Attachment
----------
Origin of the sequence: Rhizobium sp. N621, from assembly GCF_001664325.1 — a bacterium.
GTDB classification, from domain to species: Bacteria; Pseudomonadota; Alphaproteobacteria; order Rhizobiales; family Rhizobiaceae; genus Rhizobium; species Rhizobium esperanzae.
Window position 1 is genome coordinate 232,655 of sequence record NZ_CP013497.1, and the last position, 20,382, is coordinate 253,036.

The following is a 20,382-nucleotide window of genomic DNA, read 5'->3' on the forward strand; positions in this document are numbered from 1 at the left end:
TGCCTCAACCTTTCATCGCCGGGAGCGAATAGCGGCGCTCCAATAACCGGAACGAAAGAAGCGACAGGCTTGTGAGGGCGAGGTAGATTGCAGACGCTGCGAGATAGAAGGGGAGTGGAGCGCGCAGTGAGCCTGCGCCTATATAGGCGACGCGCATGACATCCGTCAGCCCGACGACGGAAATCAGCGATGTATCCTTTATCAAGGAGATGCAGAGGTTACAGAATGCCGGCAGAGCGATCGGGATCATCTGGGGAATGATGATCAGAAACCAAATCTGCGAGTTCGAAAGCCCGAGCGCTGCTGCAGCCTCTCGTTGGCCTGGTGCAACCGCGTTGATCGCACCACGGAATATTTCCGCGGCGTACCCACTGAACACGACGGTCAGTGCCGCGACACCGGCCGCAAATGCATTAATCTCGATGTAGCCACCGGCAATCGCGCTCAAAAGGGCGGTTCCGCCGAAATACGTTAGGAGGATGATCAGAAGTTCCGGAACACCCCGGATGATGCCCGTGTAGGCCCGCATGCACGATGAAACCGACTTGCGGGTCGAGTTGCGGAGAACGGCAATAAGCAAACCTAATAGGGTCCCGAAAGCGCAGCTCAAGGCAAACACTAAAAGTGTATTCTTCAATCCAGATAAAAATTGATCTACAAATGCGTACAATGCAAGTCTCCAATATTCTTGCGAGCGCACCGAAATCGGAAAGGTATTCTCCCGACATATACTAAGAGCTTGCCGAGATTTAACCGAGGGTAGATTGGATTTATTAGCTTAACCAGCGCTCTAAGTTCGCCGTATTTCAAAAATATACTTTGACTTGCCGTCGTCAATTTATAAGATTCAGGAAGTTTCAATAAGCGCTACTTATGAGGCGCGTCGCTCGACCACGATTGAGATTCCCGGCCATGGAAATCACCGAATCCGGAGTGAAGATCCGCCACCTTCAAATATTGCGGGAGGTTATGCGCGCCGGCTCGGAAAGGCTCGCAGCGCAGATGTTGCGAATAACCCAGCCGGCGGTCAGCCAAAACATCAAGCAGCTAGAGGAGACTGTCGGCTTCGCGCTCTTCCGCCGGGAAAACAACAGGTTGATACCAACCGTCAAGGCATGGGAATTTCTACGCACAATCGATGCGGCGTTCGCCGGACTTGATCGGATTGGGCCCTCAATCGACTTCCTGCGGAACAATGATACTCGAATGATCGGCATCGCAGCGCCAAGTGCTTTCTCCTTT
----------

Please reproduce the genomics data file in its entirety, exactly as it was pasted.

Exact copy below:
Origin of the sequence: Rhizobium sp. N621, from assembly GCF_001664325.1 — a bacterium.
GTDB classification, from domain to species: Bacteria; Pseudomonadota; Alphaproteobacteria; order Rhizobiales; family Rhizobiaceae; genus Rhizobium; species Rhizobium esperanzae.
Window position 1 is genome coordinate 232,655 of sequence record NZ_CP013497.1, and the last position, 20,382, is coordinate 253,036.

The following is a 20,382-nucleotide window of genomic DNA, read 5'->3' on the forward strand; positions in this document are numbered from 1 at the left end:
TGCCTCAACCTTTCATCGCCGGGAGCGAATAGCGGCGCTCCAATAACCGGAACGAAAGAAGCGACAGGCTTGTGAGGGCGAGGTAGATTGCAGACGCTGCGAGATAGAAGGGGAGTGGAGCGCGCAGTGAGCCTGCGCCTATATAGGCGACGCGCATGACATCCGTCAGCCCGACGACGGAAATCAGCGATGTATCCTTTATCAAGGAGATGCAGAGGTTACAGAATGCCGGCAGAGCGATCGGGATCATCTGGGGAATGATGATCAGAAACCAAATCTGCGAGTTCGAAAGCCCGAGCGCTGCTGCAGCCTCTCGTTGGCCTGGTGCAACCGCGTTGATCGCACCACGGAATATTTCCGCGGCGTACCCACTGAACACGACGGTCAGTGCCGCGACACCGGCCGCAAATGCATTAATCTCGATGTAGCCACCGGCAATCGCGCTCAAAAGGGCGGTTCCGCCGAAATACGTTAGGAGGATGATCAGAAGTTCCGGAACACCCCGGATGATGCCCGTGTAGGCCCGCATGCACGATGAAACCGACTTGCGGGTCGAGTTGCGGAGAACGGCAATAAGCAAACCTAATAGGGTCCCGAAAGCGCAGCTCAAGGCAAACACTAAAAGTGTATTCTTCAATCCAGATAAAAATTGATCTACAAATGCGTACAATGCAAGTCTCCAATATTCTTGCGAGCGCACCGAAATCGGAAAGGTATTCTCCCGACATATACTAAGAGCTTGCCGAGATTTAACCGAGGGTAGATTGGATTTATTAGCTTAACCAGCGCTCTAAGTTCGCCGTATTTCAAAAATATACTTTGACTTGCCGTCGTCAATTTATAAGATTCAGGAAGTTTCAATAAGCGCTACTTATGAGGCGCGTCGCTCGACCACGATTGAGATTCCCGGCCATGGAAATCACCGAATCCGGAGTGAAGATCCGCCACCTTCAAATATTGCGGGAGGTTATGCGCGCCGGCTCGGAAAGGCTCGCAGCGCAGATGTTGCGAATAACCCAGCCGGCGGTCAGCCAAAACATCAAGCAGCTAGAGGAGACTGTCGGCTTCGCGCTCTTCCGCCGGGAAAACAACAGGTTGATACCAACCGTCAAGGCATGGGAATTTCTACGCACAATCGATGCGGCGTTCGCCGGACTTGATCGGATTGGGCCCTCAATCGACTTCCTGCGGAACAATGATACTCGAATGATCGGCATCGCAGCGCCAAGTGCTTTCTCCTTT